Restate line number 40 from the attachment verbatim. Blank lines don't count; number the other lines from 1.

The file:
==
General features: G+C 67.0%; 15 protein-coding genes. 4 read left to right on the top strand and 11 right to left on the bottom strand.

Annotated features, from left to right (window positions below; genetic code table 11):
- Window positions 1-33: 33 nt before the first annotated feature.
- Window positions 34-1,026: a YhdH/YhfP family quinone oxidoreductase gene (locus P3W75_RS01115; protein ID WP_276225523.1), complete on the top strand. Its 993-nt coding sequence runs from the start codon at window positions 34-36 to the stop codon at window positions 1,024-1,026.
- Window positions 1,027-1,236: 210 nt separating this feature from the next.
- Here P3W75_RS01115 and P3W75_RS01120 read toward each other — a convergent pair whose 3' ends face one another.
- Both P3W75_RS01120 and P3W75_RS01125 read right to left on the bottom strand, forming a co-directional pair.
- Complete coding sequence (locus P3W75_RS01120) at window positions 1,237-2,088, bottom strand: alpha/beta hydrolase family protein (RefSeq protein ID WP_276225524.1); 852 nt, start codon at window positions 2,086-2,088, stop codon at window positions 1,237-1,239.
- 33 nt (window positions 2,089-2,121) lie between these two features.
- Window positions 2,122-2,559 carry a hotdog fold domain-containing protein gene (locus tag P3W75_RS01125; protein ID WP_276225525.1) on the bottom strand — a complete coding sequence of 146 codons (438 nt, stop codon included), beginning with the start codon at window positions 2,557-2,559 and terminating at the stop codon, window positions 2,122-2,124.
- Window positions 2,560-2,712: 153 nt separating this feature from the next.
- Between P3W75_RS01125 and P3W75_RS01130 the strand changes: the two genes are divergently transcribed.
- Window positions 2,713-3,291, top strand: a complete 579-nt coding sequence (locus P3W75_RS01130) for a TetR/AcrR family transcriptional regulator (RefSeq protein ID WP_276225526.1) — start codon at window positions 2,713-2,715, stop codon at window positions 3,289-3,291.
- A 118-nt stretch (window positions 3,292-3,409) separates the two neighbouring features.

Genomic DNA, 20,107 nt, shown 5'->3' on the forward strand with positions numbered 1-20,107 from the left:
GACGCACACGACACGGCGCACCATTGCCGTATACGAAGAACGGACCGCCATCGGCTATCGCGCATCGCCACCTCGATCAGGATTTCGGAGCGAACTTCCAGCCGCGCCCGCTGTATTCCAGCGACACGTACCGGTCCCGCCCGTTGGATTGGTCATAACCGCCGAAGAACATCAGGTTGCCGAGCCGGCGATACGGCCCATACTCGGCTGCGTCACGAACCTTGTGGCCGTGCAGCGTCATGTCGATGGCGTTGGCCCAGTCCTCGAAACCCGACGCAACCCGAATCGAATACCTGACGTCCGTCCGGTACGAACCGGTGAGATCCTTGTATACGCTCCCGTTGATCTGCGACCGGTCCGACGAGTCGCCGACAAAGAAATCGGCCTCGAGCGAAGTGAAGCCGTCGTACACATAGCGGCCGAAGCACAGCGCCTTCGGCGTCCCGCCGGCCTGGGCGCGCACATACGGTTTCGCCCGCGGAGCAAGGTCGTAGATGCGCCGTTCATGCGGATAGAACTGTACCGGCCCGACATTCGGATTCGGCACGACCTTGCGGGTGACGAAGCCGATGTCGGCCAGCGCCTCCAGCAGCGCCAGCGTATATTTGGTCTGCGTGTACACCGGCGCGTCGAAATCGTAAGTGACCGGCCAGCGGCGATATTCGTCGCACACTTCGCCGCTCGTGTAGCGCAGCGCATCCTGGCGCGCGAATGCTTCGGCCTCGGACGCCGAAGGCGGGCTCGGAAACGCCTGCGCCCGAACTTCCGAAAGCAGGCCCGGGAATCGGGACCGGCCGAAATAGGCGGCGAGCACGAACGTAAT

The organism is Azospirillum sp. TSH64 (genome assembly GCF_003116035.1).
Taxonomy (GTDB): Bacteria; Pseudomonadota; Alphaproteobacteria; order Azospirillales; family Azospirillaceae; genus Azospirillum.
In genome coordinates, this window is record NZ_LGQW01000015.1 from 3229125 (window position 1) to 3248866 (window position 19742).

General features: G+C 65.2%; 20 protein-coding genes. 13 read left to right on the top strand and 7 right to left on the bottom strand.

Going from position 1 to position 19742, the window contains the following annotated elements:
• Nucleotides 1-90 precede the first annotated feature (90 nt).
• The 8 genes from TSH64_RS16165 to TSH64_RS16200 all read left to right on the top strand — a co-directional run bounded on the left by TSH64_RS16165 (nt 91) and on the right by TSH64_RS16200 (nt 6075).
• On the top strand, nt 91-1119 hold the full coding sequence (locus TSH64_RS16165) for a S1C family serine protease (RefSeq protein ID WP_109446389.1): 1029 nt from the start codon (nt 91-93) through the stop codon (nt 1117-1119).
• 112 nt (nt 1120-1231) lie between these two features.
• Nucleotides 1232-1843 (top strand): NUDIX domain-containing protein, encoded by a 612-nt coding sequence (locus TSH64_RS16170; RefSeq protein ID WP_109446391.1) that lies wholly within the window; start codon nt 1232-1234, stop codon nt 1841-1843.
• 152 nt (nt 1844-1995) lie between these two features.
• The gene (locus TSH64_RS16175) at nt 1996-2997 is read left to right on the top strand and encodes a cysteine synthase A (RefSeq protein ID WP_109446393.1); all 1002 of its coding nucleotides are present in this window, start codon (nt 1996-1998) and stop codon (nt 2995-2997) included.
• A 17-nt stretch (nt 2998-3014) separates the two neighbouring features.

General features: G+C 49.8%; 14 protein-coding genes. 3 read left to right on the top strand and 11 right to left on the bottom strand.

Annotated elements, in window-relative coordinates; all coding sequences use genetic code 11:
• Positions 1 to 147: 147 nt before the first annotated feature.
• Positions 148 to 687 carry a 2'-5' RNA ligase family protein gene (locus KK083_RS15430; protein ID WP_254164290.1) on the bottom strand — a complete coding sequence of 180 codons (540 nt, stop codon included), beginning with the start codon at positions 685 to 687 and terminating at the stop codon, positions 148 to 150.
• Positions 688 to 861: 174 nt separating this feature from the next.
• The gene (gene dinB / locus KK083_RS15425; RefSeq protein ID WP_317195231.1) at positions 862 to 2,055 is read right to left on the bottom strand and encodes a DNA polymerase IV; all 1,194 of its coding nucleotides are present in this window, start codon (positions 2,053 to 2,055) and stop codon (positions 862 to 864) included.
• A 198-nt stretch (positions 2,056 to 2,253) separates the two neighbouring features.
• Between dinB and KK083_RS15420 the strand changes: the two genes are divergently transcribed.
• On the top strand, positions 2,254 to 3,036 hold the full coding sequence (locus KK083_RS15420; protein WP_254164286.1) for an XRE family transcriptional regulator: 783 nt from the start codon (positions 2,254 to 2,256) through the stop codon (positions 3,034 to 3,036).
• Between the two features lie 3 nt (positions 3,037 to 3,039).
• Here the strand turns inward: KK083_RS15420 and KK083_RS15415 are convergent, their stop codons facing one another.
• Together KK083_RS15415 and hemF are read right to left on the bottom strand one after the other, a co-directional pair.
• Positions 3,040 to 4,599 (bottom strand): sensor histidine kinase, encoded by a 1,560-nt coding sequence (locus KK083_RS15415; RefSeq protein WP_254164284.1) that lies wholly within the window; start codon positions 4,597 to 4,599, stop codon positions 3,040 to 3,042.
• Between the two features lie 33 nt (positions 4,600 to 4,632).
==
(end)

• Here the strand turns inward: KK083_RS15420 and KK083_RS15415 are convergent, their stop codons facing one another.